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Refugee Services: Children in Need » Women's Courage

Refugee Services: Children in Need

February 28th, 2013 by mkohara Leave a reply »

In discussing women in areas of widespread violence, the physical dangers of their location often take precedence over other implications toward health.  In the midst of war, this makes sense.  Protection from actual fighting, guns, bombs, landmines, raids, and other physical threats if crucial.  After this, acquisition of adequate supplies such as food, water, heat, shelter and sanitation are essential.  But once women and their families survive these traumatic environments, what happens to them? If they become refugees, are they left to fend for themselves, or possibly given assistance in finding housing if they are in an extremely hospitable area?  Refugees, especially those fleeing to new countries with drastically different cultures than their home countries, have a unique set of stressors and needs for satisfactory health.

A growing trend in the United States is beginning to address the needs of this population by providing mental health services to refugee children from conflict zones.  While studies have not been conducted to assess the most effective or cost-efficient methods for treating children, the need to protect and counsel children at risk for mental health issues as a result of seeking refuge in a country outside of their own is irrefutable.  Service providers recognize the need for treatments, and thus treat a wide variety of children from all cultures, and often assist in other venues outside of health care, including legal services and social work.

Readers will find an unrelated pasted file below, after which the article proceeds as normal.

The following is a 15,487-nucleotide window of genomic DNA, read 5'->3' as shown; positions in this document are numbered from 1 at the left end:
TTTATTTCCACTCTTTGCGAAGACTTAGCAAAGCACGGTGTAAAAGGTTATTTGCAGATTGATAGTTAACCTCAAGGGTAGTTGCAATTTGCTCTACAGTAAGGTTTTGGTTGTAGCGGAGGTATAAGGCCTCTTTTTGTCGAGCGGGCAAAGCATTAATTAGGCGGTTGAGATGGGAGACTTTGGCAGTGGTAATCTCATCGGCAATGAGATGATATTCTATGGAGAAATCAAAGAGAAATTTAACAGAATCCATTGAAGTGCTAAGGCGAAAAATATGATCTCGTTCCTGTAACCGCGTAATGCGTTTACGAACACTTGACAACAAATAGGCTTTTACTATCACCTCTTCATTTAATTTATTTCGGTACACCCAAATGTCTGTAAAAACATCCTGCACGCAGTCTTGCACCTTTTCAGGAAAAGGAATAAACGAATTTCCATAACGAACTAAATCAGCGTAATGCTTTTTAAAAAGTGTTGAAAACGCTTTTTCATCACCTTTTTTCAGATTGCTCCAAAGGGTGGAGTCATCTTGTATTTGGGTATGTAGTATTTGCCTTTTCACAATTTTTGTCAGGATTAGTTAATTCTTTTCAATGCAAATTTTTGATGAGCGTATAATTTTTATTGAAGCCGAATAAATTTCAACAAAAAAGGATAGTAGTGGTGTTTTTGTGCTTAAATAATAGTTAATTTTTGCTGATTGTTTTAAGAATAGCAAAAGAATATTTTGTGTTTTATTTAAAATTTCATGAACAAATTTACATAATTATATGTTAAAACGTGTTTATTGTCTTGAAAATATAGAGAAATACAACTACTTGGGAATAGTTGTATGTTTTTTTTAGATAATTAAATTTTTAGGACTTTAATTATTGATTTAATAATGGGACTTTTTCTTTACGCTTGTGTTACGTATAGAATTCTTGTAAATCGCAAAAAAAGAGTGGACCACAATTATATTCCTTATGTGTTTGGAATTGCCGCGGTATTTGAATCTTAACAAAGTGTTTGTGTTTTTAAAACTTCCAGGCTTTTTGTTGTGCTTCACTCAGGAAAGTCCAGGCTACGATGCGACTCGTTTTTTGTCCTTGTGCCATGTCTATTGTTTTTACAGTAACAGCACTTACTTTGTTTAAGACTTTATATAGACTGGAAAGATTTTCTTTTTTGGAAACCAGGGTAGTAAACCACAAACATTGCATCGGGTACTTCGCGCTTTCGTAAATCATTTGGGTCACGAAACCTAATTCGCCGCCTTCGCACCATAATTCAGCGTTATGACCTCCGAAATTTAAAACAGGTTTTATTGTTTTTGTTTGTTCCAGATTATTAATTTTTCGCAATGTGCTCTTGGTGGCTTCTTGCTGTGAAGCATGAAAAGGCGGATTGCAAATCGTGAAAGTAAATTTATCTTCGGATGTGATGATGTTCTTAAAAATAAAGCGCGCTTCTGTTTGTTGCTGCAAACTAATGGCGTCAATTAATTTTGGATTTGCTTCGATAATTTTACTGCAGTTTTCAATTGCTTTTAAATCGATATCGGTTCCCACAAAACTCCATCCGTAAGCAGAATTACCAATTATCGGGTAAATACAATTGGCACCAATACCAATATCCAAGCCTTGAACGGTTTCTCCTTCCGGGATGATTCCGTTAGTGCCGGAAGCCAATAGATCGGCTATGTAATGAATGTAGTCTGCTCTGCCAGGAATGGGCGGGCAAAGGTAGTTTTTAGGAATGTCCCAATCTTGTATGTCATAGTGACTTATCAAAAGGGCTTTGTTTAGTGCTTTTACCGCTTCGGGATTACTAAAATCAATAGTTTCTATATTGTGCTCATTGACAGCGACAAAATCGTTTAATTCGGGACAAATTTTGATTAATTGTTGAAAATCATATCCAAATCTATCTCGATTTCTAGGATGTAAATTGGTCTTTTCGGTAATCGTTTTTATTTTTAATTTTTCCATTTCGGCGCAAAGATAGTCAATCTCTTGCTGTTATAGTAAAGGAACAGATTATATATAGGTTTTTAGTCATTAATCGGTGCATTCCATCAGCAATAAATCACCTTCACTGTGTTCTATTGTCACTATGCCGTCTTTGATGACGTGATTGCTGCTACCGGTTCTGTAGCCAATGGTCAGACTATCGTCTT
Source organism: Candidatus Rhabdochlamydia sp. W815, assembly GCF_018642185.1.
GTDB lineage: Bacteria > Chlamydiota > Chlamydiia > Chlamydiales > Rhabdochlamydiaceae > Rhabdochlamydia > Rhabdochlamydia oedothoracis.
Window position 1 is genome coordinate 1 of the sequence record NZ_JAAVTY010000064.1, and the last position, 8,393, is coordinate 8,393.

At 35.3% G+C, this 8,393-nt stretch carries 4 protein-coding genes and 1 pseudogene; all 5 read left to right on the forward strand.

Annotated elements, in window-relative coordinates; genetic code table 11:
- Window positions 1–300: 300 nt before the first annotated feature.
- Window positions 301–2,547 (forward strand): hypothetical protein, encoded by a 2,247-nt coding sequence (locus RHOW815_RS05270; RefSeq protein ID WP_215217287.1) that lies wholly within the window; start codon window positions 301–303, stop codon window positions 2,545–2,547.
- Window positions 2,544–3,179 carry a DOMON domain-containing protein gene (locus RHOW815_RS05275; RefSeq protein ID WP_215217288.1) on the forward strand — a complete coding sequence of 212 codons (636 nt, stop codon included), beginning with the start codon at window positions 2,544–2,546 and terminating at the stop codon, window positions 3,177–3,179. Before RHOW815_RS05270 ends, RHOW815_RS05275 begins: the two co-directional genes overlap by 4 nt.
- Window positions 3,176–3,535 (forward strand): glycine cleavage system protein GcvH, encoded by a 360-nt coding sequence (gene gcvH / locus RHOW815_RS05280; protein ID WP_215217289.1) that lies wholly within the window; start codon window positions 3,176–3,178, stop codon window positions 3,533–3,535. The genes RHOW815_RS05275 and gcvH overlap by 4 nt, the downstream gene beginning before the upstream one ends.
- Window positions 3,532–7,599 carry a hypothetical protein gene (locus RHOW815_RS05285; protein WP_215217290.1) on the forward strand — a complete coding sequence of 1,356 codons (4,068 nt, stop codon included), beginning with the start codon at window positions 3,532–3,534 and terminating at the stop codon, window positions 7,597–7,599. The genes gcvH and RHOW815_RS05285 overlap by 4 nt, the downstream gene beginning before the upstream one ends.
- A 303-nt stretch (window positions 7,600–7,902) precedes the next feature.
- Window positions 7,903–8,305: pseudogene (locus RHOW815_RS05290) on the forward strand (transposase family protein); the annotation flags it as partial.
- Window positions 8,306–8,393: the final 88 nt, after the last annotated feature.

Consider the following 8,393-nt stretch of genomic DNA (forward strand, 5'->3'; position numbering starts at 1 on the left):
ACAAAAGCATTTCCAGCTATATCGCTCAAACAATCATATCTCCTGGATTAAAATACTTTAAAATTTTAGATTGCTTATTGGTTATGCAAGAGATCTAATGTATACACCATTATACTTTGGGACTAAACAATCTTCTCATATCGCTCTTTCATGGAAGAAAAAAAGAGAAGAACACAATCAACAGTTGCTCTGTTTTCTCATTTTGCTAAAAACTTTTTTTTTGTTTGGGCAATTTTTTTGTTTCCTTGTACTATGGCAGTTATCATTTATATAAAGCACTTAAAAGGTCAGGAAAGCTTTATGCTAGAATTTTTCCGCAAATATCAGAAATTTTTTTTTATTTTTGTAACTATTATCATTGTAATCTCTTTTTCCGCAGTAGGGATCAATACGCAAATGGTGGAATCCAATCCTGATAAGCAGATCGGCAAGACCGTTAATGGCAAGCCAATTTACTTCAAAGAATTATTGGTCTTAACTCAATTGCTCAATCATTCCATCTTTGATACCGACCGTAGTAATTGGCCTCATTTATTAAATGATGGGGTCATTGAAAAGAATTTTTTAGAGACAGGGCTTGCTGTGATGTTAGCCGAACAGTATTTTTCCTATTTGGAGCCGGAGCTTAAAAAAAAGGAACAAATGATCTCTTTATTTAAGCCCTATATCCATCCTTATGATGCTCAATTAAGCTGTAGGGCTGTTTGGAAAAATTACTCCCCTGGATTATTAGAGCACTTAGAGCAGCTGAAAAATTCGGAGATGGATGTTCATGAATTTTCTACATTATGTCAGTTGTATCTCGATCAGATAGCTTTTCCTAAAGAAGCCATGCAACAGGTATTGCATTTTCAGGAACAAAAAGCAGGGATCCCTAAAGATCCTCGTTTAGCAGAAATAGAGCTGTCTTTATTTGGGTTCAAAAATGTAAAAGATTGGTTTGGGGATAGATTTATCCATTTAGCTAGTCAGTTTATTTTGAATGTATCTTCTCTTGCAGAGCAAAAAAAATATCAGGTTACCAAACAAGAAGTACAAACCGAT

As a population, child refugees experience a different set of challenges and traumas from adult refugees.  They are uprooted from their homes, experience violence, either ongoing or short in duration, and are forced to adjust to a new culture outside of their own.  While adult refugees experience this as well, children have even less control than adults in finding a new home and building a life in their new country of refuge.  Because these changes happen during crucial times of development for children, they are at a great risk for suffering mental consequences from the massive changes and trauma associated with being a refugee.  Many children may not yet have developed the cognitive processes for coping with change and stress, and thus are more likely to experience physical and mental distress as a result.  This can come in many forms, not necessarily as severe mental disorders, but as problems with concentration, emotional instability, excitability, depression, panic attacks, behavioral changes, dizziness, lethargy, and sleeping disturbances, among other issues.